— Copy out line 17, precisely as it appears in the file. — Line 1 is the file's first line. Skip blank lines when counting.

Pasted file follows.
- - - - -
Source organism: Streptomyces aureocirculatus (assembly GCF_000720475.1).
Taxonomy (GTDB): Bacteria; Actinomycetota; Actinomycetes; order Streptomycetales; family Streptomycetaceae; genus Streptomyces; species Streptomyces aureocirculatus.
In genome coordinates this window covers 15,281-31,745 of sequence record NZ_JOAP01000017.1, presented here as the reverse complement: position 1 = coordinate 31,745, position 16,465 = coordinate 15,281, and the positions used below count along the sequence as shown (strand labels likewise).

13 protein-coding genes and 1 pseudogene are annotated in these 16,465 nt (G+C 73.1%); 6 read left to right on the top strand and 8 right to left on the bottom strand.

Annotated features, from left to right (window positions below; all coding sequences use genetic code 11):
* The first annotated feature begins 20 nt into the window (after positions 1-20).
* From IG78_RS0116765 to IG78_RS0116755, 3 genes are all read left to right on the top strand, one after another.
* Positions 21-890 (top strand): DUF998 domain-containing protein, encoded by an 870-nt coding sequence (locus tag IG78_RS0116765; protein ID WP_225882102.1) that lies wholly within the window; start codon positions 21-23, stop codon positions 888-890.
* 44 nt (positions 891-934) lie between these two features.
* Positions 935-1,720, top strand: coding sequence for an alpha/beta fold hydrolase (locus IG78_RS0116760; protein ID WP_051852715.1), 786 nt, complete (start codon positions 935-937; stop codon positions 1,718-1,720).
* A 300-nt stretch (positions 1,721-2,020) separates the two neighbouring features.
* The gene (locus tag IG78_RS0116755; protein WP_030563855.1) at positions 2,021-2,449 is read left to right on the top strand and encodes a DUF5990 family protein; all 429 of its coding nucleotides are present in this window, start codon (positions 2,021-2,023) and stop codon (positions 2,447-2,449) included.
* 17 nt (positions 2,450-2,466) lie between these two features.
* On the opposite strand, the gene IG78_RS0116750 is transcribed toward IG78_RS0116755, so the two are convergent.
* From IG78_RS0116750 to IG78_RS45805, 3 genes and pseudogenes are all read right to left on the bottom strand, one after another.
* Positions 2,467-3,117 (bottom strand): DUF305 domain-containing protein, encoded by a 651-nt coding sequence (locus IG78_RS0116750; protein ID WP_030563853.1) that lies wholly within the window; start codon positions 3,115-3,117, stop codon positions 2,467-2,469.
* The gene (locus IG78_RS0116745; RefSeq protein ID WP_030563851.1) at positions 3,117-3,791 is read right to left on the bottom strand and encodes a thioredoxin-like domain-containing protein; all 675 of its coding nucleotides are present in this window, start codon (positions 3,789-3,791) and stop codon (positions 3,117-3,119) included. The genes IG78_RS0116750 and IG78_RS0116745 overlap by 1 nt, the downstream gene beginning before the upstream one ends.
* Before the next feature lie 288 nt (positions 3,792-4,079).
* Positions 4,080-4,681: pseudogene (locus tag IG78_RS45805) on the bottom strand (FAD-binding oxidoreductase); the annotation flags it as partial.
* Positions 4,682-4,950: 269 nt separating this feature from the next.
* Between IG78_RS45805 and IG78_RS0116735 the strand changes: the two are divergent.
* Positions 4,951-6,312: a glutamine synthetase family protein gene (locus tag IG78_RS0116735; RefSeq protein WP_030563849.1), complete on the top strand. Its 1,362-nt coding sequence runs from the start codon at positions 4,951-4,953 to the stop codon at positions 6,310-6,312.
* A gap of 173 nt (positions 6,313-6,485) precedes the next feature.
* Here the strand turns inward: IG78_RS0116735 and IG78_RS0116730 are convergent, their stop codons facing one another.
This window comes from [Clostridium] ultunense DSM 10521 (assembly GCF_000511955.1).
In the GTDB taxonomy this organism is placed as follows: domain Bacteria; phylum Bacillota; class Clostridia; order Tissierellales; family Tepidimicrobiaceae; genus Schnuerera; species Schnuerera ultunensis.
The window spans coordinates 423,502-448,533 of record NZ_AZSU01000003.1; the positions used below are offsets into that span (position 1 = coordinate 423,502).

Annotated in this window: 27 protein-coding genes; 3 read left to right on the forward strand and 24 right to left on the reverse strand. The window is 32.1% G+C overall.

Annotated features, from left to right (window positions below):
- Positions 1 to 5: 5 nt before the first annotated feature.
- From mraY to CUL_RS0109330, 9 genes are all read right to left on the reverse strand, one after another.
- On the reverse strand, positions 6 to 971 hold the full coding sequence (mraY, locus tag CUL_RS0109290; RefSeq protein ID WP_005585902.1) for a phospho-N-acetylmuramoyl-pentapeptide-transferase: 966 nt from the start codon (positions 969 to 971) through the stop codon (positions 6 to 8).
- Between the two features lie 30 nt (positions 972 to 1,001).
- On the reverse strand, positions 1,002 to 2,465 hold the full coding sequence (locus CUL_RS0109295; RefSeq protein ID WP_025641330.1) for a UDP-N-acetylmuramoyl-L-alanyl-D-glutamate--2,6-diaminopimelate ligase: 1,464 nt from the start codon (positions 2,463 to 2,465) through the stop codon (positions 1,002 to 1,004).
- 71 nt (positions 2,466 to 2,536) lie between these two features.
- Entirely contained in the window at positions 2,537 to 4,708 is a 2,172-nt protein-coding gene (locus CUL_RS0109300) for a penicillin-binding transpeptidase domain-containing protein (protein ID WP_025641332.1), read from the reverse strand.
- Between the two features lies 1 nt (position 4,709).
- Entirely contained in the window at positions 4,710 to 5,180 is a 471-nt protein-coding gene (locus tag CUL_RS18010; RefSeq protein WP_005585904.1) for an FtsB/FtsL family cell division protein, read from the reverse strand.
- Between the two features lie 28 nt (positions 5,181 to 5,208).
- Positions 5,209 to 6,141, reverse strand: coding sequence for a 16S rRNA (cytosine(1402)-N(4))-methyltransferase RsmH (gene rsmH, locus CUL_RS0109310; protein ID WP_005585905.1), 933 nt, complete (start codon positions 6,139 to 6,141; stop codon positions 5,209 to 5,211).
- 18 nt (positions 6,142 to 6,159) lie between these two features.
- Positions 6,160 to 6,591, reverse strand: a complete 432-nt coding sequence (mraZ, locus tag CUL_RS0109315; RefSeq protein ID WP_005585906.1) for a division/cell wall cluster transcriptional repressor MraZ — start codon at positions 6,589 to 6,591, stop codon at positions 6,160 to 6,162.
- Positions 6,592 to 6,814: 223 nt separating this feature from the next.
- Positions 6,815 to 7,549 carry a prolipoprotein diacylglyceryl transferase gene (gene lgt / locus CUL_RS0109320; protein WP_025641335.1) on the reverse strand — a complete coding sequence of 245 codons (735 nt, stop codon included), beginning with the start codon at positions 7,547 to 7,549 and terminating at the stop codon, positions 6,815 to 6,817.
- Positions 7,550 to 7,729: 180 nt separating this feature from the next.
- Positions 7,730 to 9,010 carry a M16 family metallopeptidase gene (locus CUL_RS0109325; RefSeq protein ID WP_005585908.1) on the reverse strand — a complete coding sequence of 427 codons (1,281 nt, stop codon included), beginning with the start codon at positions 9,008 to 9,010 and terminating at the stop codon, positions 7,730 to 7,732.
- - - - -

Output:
* The gene (locus IG78_RS0116745; RefSeq protein ID WP_030563851.1) at positions 3,117-3,791 is read right to left on the bottom strand and encodes a thioredoxin-like domain-containing protein; all 675 of its coding nucleotides are present in this window, start codon (positions 3,789-3,791) and stop codon (positions 3,117-3,119) included. The genes IG78_RS0116750 and IG78_RS0116745 overlap by 1 nt, the downstream gene beginning before the upstream one ends.